As a graduate of the Master of Arts in Global Entertainment and Music Business program, Das says that the education acquired during her time at Berklee’s campus in Valencia came in handy when putting the conference together. “There were so many times while curating and researching that Aparajita and I would have huge discussions about topics that were new or not widely acknowledged in India, like music supervision, publishing, or growth hacking, and I would always have a new angle to it. I was also able to invite Yvan Boudillet, who was one of our guest professors on campus, to speak about consumer strategy and technology, which were my areas of study,” she says.
Das explains that India is slowly transitioning from being known as a Bollywood country to one that embraces newer music genres. “There’s a huge following for Indian hip-hop, and we had Badshah, who is one of the biggest names of this genre, come and talk not only about his music, but how his growing success is making him indulge in entrepreneurship,” she says. She considers India to be an up-and-coming market, and she highlights that the country is already at the top when it comes to sports and film. “The advantage India has that only China can beat are the number of people residing here. When you target a small group, you actually target a huge number when compared globally. However, the sad truth, for me, is that the industry has been slow to adopt technology as their own. After all, this is the land of music and engineers. Innovation, that’s what I am expecting from India’s future,” she says.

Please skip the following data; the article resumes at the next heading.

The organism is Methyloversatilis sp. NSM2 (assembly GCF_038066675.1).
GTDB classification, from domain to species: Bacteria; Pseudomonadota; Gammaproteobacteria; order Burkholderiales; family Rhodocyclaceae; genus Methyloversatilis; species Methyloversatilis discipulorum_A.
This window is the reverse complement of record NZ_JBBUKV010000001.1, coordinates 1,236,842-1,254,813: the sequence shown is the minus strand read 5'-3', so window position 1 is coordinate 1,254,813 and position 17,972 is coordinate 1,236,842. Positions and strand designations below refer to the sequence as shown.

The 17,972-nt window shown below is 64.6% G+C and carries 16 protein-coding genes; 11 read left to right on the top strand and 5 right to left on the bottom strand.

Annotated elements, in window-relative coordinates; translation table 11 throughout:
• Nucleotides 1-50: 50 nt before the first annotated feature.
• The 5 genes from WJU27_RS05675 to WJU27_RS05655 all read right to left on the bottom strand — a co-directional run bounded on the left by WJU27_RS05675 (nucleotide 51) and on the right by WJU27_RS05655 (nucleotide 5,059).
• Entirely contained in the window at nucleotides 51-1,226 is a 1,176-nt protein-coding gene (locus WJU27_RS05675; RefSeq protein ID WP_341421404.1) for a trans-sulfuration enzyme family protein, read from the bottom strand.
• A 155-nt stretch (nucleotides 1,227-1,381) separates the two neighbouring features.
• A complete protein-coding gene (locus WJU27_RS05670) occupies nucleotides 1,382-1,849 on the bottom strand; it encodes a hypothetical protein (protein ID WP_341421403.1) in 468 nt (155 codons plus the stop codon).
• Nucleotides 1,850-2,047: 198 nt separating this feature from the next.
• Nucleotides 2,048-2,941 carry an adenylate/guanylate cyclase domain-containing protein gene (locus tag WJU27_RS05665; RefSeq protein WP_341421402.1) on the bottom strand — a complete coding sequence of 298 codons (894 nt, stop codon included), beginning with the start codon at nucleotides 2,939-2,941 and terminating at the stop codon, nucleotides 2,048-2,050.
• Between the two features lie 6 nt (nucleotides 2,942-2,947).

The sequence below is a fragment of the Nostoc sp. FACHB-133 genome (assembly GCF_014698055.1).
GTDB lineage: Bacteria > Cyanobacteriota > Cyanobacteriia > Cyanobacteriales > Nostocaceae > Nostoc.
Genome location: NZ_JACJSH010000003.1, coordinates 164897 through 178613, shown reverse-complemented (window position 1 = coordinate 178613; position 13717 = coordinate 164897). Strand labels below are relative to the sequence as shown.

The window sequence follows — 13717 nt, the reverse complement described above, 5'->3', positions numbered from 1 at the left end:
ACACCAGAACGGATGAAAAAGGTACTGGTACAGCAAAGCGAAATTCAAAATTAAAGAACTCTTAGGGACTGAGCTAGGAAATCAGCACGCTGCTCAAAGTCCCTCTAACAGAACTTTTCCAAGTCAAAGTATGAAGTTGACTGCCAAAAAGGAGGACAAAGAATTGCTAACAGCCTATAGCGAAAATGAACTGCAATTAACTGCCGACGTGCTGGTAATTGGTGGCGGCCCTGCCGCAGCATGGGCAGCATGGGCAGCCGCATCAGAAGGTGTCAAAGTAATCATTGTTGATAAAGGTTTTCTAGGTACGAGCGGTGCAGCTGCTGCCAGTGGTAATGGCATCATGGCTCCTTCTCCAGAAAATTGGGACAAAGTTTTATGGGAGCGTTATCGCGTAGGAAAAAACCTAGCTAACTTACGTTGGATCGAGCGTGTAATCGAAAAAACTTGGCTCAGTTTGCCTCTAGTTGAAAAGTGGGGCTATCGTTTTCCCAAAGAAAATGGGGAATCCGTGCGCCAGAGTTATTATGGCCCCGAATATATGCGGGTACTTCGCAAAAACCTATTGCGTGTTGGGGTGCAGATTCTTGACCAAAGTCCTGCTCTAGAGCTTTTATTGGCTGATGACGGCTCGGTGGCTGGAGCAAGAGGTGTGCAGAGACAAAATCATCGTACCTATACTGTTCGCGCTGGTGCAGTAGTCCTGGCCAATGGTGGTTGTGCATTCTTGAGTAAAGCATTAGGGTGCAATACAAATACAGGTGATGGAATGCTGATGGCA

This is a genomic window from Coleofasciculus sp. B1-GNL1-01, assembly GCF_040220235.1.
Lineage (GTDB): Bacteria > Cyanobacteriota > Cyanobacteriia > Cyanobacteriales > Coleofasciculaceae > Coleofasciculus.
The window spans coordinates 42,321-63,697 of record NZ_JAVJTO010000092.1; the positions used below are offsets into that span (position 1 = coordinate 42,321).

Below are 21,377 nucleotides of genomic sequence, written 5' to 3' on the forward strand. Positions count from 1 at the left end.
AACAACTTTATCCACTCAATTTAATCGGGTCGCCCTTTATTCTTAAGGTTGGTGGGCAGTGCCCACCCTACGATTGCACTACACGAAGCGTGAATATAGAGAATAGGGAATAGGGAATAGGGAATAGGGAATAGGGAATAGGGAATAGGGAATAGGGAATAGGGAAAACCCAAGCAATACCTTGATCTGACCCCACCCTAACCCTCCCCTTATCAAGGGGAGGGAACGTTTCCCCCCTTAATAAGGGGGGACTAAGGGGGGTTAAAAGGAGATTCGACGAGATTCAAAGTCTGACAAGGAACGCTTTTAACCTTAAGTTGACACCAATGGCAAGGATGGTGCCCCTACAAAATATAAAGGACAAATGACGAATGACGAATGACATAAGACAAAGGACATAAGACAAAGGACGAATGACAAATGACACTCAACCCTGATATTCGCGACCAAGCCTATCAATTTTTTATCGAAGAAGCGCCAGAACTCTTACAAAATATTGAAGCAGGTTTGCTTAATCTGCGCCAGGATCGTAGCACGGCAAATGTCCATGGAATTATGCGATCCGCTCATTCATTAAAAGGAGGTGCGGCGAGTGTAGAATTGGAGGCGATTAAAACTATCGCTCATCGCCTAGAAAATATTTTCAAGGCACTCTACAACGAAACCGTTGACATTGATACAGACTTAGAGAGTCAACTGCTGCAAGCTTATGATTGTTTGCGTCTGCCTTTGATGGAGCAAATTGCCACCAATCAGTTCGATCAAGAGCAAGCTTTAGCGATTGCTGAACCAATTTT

Organizing the Unorganized
After graduation, Das decided to return to her home country. “I wanted to come back and gain experience in India so that it would become easier to understand a market like Europe. I loved Spain and really wanted to stay, but someone recently told me that if you do well, you either get to fulfill your dreams or you get to help someone fulfill theirs. Many Indian artists helped me realize how much fun I have working in music, so I had to give back, which is something I keep doing,” she says.
Her day-to-day job at Loudest.in as a business analyst and content specialist involves developing business strategies and handling the content of the company’s website. “Aparajita is the dreamer and the creative mind. I’m the reality checker and co-executor,” she says. Her areas of interest focus on consumer and fan strategy, and consumer and spectator engagement for music and sports. She explains where her passion for sports comes from: “World Cup anthems would drive me to like an artist, or I would like an artist more if they followed the sports I loved. My dream of working in sports slowly started to come back when we studied economics of creative industries at Berklee Valencia.”
Since she is back in India, Das has also been working for several companies, record labels, and consultancies in areas like business development, content, communications, and strategy, and her future plans involve pursuing a doctorate in communication technology. “Right now the focus is engagement, then research and gaining expertise. At Berklee Valencia I learned how the ideal market should be by understanding the best and worst case scenarios. I would like to take the information I’ve learned from an unorganized sector like India and then apply that to newer markets as problem solving in any mid-to-ground market should be much easier. Hopefully I will find the right mentor to help me build my own business,” she says.